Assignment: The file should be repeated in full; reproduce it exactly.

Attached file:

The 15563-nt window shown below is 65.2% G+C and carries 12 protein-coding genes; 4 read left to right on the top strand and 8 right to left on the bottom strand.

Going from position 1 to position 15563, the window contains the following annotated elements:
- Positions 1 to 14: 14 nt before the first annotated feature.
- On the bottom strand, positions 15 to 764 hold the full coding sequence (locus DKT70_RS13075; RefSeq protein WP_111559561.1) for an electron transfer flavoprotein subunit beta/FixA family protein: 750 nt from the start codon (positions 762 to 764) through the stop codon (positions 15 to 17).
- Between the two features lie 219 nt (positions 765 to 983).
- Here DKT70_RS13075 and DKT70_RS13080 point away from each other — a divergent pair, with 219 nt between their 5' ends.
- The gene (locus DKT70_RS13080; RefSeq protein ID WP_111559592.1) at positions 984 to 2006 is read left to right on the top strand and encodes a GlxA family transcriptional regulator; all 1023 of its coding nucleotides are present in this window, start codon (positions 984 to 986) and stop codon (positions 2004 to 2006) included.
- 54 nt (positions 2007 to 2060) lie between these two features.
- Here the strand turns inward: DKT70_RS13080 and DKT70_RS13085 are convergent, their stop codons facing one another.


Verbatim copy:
The 15563-nt window shown below is 65.2% G+C and carries 12 protein-coding genes; 4 read left to right on the top strand and 8 right to left on the bottom strand.

Going from position 1 to position 15563, the window contains the following annotated elements:
- Positions 1 to 14: 14 nt before the first annotated feature.
- On the bottom strand, positions 15 to 764 hold the full coding sequence (locus DKT70_RS13075; RefSeq protein WP_111559561.1) for an electron transfer flavoprotein subunit beta/FixA family protein: 750 nt from the start codon (positions 762 to 764) through the stop codon (positions 15 to 17).
- Between the two features lie 219 nt (positions 765 to 983).
- Here DKT70_RS13075 and DKT70_RS13080 point away from each other — a divergent pair, with 219 nt between their 5' ends.
- The gene (locus DKT70_RS13080; RefSeq protein ID WP_111559592.1) at positions 984 to 2006 is read left to right on the top strand and encodes a GlxA family transcriptional regulator; all 1023 of its coding nucleotides are present in this window, start codon (positions 984 to 986) and stop codon (positions 2004 to 2006) included.
- 54 nt (positions 2007 to 2060) lie between these two features.
- Here the strand turns inward: DKT70_RS13080 and DKT70_RS13085 are convergent, their stop codons facing one another.